Of course, sidelights still glitter. The globular clownishness of the “astromech droid” called BB-8 remains a welcome contribution to the series, and this time Abrams gives it a scampish foil named D-O: its head resembles the shade to a utilitarian desk lamp and its body looks like a tiny unicycle. We get to savor the spirited shaggy doggishness of Chewbacca the Wookie (played here, as in Jedi, by Joonas Suotamo) and the piquant arcade-game squawks and squeals of R2-D2 (Jimmy Vee). Partway through, Anthony Daniels’s endearingly fussy C-3PO has his memory wiped, resulting in the only funny running gag. Right before, C-3PO pauses and tells Poe he’s “taking one last look, sir, at my friends.” We respond to the poignancy of the moment even if we don’t feel the same way about Poe and his pals.

Most of the performers, particularly Isaac and Boyega, are less on an actors’ holiday than a holiday from acting. The movie means for us to embrace Poe, Finn, and Chewie as a team, and to chortle over Poe and Finn’s arrested-adolescent buddyhood. It’s supposed to be a treat to see them work together after being separated through much of The Last Jedi. But Isaac and Boyega look like happy campers, and that’s it. Isaac makes one last-minute attempt at style when he cocks an eye at Keri Russell’s svelte new gangster character, but it would take a better director than Abrams for him to register as a natural, like Dean Martin. Billy Dee Williams glides back into the series as Lando Calrissian and, for a minute or two, achieves what Isaac aims for without breaking a sweat. Ridley and Driver match each other in intensity, but their vibrations get hoovered up inside a vacuum. The lack of atmosphere betrays their efforts to create urgent sexual tension out of nothing. Fisher, so wonderful in Last Jedi, comes off as overly sweet and bland in a performance reportedly put together from The Force Awakens’ outtakes. Both Russell and Naomi Ackle, as another new female character, boast different styles of Amazonian allure, but nary a shred of personality.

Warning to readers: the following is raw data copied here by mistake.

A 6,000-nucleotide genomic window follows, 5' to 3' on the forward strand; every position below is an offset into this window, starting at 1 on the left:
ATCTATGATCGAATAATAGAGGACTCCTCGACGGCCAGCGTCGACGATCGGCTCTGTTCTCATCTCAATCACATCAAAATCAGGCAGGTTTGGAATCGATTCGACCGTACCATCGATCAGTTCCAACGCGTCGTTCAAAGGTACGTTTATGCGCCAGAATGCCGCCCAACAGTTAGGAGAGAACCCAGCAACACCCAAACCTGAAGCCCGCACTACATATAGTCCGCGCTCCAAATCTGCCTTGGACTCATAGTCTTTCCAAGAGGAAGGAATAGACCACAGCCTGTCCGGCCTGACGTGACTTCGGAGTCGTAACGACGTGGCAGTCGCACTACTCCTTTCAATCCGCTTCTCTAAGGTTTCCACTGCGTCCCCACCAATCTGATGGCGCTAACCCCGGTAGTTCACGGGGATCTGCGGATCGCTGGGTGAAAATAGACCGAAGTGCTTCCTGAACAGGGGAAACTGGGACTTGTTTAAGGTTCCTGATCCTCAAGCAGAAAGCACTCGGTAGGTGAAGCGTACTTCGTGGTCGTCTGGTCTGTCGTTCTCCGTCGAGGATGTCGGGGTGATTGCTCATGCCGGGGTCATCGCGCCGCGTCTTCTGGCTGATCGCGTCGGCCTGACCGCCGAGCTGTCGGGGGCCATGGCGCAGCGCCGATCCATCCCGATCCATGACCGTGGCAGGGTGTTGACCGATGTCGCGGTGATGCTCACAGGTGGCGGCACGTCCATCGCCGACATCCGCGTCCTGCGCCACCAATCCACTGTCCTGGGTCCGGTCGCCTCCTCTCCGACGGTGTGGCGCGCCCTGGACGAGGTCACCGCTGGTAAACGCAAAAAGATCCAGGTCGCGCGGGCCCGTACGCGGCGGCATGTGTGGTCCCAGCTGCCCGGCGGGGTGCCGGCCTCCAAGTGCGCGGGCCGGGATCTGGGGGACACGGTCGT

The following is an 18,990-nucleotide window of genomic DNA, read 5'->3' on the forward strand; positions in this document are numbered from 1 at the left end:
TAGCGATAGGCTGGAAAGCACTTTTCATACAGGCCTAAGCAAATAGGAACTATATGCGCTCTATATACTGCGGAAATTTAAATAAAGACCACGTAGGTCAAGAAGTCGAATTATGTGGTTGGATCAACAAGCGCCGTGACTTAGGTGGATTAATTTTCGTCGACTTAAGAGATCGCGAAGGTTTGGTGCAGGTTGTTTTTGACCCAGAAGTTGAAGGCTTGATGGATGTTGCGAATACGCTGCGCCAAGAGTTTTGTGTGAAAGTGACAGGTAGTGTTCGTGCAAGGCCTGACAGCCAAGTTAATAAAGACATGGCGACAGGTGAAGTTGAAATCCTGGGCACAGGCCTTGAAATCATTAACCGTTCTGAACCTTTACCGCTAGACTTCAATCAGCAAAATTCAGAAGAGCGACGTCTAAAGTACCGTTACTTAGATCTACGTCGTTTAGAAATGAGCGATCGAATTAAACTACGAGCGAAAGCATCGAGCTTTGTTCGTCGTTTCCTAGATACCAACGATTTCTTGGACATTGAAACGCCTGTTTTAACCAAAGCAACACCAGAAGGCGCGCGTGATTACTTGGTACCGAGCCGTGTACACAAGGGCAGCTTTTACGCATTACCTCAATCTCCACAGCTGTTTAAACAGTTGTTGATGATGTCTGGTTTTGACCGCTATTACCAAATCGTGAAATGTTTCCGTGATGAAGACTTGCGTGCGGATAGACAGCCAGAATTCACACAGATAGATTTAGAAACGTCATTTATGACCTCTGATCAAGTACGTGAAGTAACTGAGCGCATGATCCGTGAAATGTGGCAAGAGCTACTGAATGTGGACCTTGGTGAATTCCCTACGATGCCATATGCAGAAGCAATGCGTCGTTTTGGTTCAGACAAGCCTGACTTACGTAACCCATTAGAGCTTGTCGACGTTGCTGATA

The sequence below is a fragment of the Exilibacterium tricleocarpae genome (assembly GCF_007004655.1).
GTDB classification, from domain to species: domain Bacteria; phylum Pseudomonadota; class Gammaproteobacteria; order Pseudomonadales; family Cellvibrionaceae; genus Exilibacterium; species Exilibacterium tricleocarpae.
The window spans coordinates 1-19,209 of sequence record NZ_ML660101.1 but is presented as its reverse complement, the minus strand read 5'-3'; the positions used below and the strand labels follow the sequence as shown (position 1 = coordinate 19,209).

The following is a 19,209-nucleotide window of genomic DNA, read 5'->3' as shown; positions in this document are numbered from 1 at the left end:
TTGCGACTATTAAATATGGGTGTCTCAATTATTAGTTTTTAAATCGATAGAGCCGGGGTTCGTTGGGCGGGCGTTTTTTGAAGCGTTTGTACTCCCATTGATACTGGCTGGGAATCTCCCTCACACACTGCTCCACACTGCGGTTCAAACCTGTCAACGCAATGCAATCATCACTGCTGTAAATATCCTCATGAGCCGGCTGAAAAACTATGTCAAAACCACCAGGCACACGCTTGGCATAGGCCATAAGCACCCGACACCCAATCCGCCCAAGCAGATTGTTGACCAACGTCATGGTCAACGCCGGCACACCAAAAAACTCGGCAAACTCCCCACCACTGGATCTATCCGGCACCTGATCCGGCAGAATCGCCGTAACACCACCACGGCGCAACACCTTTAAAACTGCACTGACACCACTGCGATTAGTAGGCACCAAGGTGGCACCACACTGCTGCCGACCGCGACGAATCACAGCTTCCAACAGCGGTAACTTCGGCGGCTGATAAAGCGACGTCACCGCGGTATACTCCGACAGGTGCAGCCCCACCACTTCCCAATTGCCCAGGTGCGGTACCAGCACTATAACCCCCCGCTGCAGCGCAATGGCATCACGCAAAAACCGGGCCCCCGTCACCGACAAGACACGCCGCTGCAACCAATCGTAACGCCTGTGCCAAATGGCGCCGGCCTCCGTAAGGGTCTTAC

What could the actors do with Abrams and Terrio’s script? It’s a lot less interesting than the runup novel to The Rise of Skywalker, Rebecca Roanhorse’s Resistance Reborn, which at least does an honest job of furthering the evolution Johnson initiated for Poe in The Last Jedi, from swaggering hot shot to sober commander. Abrams appears intent to stay within Saturday-matinee parameters. He and his team travelled to Wadi Rum in Jordan (one of the prime locations for Lawrence of Arabia) to create the desert planet of Pasaana, which becomes the backdrop for an eye-catching chase. But there’s no resonance to the spectacle, because Abrams, like George H.W. Bush, isn’t into “the vision thing.” In The Last Jedi, Johnson operates like a pop poet; his primal use of the color red made me think of Ingmar Bergman’s statement that “he pictured the inside of the soul as a moist membrane in shades of red.” In The Rise of Skywalker, Abrams labors like an aggregator, suturing bits and pieces from the other films. He may turn a destroyed Death Star from the first trilogy into a key location, but it barely summons a dull menace.

Ambition isn’t everything. Ron Howard’s unfairly maligned Solo: A Star Wars Story (2018) proved that with genuine wide-screen film sense and gusto, it’s possible to spin the most familiar Star Wars characters into a sparkling entertainment. Solo was deemed a failure because it flopped at the box office. And The Last Jedi has proven so divisive with fans that it may scare Disney and Lucasfilm away from handing big-budget projects to budding auteurs.

If The Rise of Skywalker becomes the template for the series going forward, the only Star Wars-related film to look forward to would be Mel Brooks’s Spaceballs 2: The Search for More Money.

Michael Sragow is a contributing editor to Film Comment and writes its Deep Focus column. He is a member of the National Society of Film Critics and the Los Angeles Film Critics Association.